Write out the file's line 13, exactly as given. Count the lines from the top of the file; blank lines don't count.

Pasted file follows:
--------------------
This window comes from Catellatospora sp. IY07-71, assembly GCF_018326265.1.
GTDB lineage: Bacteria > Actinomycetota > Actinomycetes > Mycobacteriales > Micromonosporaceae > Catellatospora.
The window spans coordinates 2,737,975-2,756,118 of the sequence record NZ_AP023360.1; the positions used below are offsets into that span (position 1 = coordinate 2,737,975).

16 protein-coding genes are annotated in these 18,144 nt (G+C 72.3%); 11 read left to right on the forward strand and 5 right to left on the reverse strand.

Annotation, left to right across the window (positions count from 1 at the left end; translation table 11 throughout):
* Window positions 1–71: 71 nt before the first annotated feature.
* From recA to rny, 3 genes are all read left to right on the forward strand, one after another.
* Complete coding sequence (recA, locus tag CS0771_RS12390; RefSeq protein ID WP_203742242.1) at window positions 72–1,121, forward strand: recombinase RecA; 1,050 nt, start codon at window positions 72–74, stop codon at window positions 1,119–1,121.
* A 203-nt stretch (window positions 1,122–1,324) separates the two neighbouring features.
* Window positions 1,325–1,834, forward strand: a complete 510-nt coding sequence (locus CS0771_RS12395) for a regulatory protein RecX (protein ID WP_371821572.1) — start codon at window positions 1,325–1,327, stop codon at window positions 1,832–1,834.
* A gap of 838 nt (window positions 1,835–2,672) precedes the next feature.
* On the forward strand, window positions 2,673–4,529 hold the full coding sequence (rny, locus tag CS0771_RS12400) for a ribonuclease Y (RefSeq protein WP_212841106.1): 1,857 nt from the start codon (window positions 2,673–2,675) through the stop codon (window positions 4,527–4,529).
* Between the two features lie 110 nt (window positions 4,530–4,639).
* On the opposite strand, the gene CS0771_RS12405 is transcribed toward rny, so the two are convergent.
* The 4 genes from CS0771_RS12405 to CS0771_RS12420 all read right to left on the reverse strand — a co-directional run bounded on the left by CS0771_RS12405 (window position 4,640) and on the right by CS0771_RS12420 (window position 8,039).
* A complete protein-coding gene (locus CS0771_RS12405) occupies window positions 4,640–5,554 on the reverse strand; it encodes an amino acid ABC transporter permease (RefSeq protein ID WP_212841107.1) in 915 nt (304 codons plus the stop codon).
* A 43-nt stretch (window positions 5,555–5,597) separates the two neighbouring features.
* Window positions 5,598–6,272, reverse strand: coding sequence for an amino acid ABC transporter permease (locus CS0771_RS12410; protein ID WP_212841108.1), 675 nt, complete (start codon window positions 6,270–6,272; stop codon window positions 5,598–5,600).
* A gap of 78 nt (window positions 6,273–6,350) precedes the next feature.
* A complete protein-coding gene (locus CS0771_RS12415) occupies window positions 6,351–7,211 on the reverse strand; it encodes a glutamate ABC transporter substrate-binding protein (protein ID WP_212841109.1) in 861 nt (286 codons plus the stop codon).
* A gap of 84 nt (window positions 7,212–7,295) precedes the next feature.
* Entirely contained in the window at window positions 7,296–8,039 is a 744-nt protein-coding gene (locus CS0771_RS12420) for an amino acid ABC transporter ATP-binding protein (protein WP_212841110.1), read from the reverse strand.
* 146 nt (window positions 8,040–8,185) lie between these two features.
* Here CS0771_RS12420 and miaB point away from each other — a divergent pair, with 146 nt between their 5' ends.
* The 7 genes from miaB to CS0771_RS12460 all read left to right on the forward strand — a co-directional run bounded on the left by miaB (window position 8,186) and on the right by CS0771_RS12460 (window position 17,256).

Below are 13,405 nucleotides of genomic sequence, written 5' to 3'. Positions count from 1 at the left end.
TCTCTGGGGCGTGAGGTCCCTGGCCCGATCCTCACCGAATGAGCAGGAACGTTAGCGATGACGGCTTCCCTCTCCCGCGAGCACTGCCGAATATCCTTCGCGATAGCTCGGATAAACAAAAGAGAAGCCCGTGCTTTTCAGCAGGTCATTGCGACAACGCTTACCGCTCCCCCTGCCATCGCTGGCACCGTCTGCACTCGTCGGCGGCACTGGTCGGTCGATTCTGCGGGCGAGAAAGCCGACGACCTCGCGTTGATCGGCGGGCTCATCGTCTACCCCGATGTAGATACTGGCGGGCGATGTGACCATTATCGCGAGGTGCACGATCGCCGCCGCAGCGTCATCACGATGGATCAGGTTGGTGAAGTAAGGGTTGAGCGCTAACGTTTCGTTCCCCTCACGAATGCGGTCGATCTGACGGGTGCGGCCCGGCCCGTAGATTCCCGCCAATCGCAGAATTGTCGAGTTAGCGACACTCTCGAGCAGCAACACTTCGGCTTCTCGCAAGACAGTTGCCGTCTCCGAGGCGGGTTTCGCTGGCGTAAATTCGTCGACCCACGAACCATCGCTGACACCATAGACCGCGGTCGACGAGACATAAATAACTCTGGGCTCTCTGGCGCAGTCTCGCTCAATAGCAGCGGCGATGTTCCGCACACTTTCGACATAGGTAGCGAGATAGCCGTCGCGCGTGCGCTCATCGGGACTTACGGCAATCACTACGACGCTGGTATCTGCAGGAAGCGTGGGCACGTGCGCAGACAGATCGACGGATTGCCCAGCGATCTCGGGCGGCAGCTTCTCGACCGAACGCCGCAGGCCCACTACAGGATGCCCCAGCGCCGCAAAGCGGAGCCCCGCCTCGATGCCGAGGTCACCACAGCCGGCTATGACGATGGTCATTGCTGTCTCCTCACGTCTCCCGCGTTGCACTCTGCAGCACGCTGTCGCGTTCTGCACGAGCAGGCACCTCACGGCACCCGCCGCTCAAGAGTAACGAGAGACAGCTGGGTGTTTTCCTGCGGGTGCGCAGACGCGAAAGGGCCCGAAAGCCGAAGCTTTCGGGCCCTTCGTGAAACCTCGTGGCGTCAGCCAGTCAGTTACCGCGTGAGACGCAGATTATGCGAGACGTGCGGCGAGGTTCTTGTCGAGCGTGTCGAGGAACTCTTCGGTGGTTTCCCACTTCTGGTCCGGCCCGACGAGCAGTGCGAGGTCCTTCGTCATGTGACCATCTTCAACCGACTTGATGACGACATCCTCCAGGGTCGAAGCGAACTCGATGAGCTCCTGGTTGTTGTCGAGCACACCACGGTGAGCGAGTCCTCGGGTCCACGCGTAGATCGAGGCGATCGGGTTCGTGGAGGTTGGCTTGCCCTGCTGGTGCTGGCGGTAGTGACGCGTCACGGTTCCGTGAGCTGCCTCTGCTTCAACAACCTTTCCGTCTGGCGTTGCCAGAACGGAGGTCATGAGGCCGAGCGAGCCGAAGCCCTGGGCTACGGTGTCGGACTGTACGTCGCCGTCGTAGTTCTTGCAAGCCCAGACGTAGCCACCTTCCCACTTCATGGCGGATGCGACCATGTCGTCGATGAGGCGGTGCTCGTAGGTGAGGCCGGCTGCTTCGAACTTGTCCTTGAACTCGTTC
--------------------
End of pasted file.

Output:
* Between the two features lie 110 nt (window positions 4,530–4,639).